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Kamaicha

A Primeval Musical Instrument of Rajasthan

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Kamaicha musical instrument

Kamaicha musical instrument

Kamaicha musical instrument

Kamaicha musical instrument

Kamaicha player

Kamaicha player

The earthy tunes of Rajasthan’s folk instruments have patrons across the globe. The rhythmic, almost penetrating melodies of these instruments are bound to make you experience the bliss of whole new dimension. All these instruments are made by using locally available resources. This limitation of resources gives them their signature warm touch, which has now become synonymous to the folk music of Rajasthan.

Kamaicha, one of the oldest bowed instruments, is the heart and soul of the, this Rajasthani folk music. The base of the whole instrument is carved out of a single piece of matured mango wood. The craftsman carves the basic shape, and then goes on to refine and smoothen it using finer tools. From the inception of the making process, one can easily identify the most significant part of the instrument, its resonator. Kamaicha as a bowed instrument has a pretty big resonator for its aggregate size, a factor responsible for the warm tone of the musical instrument.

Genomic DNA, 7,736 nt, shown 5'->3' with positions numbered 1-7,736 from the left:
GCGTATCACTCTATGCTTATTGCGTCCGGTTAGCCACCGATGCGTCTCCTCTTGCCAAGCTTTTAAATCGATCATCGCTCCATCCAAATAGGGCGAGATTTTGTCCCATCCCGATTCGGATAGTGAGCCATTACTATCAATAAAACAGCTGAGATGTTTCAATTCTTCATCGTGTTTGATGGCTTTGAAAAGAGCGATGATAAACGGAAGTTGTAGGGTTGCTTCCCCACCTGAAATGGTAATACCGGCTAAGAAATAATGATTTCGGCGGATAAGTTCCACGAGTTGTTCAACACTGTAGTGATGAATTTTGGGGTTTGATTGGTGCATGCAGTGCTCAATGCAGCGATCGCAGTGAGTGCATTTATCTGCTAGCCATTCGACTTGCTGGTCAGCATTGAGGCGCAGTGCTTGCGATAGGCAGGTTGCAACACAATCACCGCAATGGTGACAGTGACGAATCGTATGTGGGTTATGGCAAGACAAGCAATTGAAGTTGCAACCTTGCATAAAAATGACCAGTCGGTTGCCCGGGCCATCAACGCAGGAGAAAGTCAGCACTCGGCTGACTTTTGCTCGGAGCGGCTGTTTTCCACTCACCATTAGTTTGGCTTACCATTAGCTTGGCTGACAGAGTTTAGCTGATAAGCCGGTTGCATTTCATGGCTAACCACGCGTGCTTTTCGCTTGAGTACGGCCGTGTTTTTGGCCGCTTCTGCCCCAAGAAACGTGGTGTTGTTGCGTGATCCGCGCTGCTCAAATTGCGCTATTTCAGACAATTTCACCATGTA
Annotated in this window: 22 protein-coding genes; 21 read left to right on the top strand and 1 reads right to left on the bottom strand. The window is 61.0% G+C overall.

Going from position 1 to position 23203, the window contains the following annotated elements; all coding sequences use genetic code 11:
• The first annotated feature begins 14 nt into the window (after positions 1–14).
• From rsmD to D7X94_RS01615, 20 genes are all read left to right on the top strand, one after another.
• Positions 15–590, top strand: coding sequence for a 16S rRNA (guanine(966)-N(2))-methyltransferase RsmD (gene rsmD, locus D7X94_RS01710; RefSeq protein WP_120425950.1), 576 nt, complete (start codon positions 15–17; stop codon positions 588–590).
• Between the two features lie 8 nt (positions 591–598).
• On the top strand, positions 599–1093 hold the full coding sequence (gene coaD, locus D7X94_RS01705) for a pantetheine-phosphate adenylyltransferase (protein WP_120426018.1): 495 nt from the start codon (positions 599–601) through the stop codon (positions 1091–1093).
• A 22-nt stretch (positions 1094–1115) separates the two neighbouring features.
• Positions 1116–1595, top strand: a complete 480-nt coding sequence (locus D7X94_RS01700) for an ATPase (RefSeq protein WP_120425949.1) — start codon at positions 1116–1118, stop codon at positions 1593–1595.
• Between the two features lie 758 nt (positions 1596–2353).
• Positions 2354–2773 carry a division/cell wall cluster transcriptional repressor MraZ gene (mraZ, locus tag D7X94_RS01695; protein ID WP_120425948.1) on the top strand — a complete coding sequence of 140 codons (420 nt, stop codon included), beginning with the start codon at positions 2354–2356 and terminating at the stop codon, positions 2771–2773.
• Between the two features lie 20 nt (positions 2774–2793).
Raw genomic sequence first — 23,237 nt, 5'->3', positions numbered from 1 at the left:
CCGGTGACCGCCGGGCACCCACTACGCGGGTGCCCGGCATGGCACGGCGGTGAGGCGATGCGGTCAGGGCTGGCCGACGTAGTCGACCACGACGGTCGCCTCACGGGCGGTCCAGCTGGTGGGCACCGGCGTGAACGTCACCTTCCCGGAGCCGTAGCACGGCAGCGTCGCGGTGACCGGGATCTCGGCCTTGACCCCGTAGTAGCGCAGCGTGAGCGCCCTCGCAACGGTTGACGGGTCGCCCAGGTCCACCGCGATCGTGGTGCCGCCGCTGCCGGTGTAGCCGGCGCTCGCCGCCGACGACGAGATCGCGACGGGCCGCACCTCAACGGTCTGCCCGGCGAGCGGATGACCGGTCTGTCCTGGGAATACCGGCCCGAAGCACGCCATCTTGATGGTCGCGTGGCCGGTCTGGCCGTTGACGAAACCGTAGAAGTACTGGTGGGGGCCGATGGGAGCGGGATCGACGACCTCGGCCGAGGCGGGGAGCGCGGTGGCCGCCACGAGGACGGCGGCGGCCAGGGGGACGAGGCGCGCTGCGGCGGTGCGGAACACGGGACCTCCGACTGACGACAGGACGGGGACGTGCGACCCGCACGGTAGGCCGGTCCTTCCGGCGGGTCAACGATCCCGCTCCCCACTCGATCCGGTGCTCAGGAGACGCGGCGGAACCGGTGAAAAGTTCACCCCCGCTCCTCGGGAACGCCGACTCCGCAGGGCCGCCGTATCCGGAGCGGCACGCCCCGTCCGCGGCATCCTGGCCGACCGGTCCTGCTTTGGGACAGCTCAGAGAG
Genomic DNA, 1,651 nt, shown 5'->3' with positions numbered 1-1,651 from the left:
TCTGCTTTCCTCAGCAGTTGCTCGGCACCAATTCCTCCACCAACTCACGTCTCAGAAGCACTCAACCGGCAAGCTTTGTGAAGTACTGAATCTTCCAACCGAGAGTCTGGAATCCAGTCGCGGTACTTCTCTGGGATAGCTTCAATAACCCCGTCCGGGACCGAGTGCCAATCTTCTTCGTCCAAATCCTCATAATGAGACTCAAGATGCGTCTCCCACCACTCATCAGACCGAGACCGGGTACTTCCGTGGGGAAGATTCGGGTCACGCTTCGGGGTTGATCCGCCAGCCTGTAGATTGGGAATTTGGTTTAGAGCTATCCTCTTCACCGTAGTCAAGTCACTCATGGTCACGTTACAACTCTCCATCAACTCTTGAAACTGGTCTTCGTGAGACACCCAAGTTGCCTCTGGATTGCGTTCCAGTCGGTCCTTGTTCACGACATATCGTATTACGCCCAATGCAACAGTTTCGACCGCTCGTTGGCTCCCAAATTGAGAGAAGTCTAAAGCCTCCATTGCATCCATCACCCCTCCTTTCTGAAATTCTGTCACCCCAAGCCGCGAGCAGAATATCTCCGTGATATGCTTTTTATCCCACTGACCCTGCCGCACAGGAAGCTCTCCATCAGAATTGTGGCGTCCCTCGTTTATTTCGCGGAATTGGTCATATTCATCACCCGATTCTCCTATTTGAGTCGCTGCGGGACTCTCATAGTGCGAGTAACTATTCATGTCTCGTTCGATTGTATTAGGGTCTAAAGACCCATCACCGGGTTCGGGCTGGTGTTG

The other significant parts of the instrument are the strings. The simplest Kamaicha would have total 12 strings (3 main, other sympathetic ones), whereas the complex ones have up to 17 strings. To accommodate these many strings on the instrument, a long bridge made of sheesham wood is attached in the middle of the taut goat leather. The strings themselves are made of goat’s guts, at least the the three primary ones, rest are made of stainless steel.

Having the primeval origin, Kamaicha does not have much of the history associated with it, except that the oldest of the records about Kamaicha depicts its association with the tribal community of musicians- Manganiars (AKA Merasi). For generations, Merasis are playing this instrument for royals’ entertainment. Even now, many of them are earning their livelihood thanking the presence of this magical instrument. You can easily find a Manganiyar singing and playing the heart-warming rhythmic tunes on his Kamaicha, in the surroundings of any of the popular forts in Rajasthan.


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